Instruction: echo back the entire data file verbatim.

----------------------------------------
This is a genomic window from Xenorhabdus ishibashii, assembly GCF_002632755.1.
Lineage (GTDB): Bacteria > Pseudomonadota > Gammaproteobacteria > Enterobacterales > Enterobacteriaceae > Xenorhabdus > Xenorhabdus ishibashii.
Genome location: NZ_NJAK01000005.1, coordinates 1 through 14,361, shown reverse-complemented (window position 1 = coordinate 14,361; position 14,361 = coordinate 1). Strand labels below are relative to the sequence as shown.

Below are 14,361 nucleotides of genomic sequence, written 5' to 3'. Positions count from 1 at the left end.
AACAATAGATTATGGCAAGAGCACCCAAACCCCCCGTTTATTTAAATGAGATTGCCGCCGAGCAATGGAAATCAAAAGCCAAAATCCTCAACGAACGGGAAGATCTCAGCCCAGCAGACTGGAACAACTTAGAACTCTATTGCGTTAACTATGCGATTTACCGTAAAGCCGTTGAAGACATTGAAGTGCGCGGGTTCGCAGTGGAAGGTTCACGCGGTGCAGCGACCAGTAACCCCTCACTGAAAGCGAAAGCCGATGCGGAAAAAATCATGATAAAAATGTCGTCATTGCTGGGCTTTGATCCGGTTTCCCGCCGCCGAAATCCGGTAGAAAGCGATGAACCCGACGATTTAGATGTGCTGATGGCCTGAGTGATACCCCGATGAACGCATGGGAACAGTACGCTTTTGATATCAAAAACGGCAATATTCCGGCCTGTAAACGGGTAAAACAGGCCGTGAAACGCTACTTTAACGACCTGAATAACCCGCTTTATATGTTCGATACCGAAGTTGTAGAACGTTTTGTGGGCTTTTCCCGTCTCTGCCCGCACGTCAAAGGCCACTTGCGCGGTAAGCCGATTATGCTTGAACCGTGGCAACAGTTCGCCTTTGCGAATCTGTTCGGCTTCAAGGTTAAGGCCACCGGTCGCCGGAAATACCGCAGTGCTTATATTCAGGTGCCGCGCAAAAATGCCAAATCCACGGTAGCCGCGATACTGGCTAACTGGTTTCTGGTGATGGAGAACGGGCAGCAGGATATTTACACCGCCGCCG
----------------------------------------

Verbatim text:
This is a genomic window from Xenorhabdus ishibashii, assembly GCF_002632755.1.
Lineage (GTDB): Bacteria > Pseudomonadota > Gammaproteobacteria > Enterobacterales > Enterobacteriaceae > Xenorhabdus > Xenorhabdus ishibashii.
Genome location: NZ_NJAK01000005.1, coordinates 1 through 14,361, shown reverse-complemented (window position 1 = coordinate 14,361; position 14,361 = coordinate 1). Strand labels below are relative to the sequence as shown.

Below are 14,361 nucleotides of genomic sequence, written 5' to 3'. Positions count from 1 at the left end.
AACAATAGATTATGGCAAGAGCACCCAAACCCCCCGTTTATTTAAATGAGATTGCCGCCGAGCAATGGAAATCAAAAGCCAAAATCCTCAACGAACGGGAAGATCTCAGCCCAGCAGACTGGAACAACTTAGAACTCTATTGCGTTAACTATGCGATTTACCGTAAAGCCGTTGAAGACATTGAAGTGCGCGGGTTCGCAGTGGAAGGTTCACGCGGTGCAGCGACCAGTAACCCCTCACTGAAAGCGAAAGCCGATGCGGAAAAAATCATGATAAAAATGTCGTCATTGCTGGGCTTTGATCCGGTTTCCCGCCGCCGAAATCCGGTAGAAAGCGATGAACCCGACGATTTAGATGTGCTGATGGCCTGAGTGATACCCCGATGAACGCATGGGAACAGTACGCTTTTGATATCAAAAACGGCAATATTCCGGCCTGTAAACGGGTAAAACAGGCCGTGAAACGCTACTTTAACGACCTGAATAACCCGCTTTATATGTTCGATACCGAAGTTGTAGAACGTTTTGTGGGCTTTTCCCGTCTCTGCCCGCACGTCAAAGGCCACTTGCGCGGTAAGCCGATTATGCTTGAACCGTGGCAACAGTTCGCCTTTGCGAATCTGTTCGGCTTCAAGGTTAAGGCCACCGGTCGCCGGAAATACCGCAGTGCTTATATTCAGGTGCCGCGCAAAAATGCCAAATCCACGGTAGCCGCGATACTGGCTAACTGGTTTCTGGTGATGGAGAACGGGCAGCAGGATATTTACACCGCCGCCG